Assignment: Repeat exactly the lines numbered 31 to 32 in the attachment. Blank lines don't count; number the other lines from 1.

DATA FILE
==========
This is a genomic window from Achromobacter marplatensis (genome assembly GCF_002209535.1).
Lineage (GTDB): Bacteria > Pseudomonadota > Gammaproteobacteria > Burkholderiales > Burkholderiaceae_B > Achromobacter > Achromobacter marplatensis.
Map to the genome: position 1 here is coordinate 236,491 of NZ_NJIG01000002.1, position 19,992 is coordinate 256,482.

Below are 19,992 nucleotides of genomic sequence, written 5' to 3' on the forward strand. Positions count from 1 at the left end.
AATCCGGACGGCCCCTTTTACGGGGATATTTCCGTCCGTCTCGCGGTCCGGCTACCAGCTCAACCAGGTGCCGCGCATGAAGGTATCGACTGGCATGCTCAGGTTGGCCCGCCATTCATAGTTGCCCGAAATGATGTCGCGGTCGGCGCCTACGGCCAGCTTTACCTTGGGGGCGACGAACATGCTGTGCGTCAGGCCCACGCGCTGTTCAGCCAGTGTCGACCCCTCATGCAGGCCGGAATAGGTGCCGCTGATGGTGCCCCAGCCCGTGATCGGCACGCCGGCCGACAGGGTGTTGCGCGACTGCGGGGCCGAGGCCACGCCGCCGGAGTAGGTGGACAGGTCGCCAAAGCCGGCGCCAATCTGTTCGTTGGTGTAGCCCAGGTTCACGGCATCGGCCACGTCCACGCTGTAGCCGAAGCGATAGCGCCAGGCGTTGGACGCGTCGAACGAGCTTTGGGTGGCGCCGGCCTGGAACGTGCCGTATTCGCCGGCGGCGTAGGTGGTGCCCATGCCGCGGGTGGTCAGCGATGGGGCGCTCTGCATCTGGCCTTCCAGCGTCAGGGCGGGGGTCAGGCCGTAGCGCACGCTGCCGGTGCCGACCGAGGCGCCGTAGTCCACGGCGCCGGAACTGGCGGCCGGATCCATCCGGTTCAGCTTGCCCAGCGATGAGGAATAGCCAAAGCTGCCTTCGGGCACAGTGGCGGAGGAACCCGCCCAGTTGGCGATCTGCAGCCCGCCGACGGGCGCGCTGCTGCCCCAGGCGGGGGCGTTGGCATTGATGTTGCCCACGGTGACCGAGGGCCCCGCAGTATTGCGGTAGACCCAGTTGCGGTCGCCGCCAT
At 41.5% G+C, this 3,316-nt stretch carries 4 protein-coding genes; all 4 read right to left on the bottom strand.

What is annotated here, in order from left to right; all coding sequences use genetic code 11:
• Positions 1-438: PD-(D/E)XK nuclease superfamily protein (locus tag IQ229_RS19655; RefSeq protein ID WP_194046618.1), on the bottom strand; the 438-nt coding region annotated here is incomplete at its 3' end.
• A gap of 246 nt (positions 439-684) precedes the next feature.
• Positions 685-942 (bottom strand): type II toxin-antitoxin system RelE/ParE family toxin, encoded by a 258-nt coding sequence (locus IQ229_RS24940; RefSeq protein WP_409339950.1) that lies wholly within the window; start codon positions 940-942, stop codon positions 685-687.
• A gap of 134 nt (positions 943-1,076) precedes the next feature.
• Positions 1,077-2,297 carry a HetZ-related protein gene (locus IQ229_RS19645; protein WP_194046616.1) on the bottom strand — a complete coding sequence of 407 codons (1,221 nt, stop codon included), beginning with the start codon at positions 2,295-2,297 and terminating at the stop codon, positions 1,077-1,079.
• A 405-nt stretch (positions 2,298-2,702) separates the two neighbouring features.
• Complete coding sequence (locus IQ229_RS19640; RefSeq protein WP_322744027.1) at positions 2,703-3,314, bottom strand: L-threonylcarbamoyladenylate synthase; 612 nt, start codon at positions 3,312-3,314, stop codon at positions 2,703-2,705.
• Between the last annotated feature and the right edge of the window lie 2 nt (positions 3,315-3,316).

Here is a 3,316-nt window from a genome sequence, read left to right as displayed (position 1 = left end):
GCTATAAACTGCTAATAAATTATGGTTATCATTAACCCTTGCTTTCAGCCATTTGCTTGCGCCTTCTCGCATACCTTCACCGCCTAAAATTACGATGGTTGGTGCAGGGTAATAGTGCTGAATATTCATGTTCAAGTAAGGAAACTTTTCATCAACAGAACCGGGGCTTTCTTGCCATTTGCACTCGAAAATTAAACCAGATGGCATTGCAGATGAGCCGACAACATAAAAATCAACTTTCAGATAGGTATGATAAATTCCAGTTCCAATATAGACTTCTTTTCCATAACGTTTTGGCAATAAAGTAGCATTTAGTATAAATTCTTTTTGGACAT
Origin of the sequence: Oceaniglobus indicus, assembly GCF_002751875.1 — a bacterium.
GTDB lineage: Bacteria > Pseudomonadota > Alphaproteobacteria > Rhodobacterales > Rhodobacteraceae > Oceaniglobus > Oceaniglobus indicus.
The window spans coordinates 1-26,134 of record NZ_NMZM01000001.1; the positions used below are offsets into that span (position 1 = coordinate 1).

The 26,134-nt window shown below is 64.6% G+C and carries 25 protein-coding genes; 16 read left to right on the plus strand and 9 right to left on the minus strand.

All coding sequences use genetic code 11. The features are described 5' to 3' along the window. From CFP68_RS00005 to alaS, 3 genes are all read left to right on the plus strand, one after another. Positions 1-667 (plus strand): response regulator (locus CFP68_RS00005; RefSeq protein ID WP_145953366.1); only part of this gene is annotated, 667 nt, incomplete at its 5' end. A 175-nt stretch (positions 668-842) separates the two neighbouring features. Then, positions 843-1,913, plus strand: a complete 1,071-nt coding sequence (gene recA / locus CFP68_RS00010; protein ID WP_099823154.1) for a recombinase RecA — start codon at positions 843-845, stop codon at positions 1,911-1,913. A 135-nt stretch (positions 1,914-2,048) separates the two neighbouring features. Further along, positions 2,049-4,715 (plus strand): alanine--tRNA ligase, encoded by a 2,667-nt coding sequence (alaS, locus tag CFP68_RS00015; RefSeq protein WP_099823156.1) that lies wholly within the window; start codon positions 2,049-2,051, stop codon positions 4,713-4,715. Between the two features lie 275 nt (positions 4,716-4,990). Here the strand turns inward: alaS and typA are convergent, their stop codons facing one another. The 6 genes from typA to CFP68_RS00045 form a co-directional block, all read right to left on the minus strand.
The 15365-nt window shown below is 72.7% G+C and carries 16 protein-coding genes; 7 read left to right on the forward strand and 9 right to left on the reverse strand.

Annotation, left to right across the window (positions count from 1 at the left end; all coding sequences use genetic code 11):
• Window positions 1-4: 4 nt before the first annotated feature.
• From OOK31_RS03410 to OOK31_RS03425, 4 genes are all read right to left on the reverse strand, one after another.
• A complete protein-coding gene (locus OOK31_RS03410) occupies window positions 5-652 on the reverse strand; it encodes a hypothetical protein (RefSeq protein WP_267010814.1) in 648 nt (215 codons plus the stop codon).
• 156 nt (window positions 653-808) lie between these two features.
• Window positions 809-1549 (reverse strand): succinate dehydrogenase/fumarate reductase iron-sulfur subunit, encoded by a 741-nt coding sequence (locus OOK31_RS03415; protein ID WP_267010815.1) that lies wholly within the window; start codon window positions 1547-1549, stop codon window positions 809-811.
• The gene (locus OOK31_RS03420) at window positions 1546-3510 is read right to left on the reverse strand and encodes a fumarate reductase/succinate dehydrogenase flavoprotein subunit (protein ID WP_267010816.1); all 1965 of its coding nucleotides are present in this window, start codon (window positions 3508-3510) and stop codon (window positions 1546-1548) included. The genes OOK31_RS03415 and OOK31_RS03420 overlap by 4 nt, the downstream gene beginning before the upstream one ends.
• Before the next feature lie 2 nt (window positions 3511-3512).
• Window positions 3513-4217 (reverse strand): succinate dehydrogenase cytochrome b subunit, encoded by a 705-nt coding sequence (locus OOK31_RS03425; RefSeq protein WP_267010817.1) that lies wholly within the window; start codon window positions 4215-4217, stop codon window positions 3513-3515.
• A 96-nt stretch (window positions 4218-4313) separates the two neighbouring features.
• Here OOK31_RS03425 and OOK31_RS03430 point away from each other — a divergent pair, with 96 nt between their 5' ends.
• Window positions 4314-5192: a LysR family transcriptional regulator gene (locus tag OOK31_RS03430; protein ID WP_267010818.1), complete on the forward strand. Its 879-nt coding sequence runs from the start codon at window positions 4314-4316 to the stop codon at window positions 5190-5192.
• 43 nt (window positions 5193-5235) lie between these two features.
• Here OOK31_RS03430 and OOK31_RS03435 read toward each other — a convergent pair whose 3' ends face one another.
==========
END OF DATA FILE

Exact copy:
• Before the next feature lie 2 nt (window positions 3511-3512).
• Window positions 3513-4217 (reverse strand): succinate dehydrogenase cytochrome b subunit, encoded by a 705-nt coding sequence (locus OOK31_RS03425; RefSeq protein WP_267010817.1) that lies wholly within the window; start codon window positions 4215-4217, stop codon window positions 3513-3515.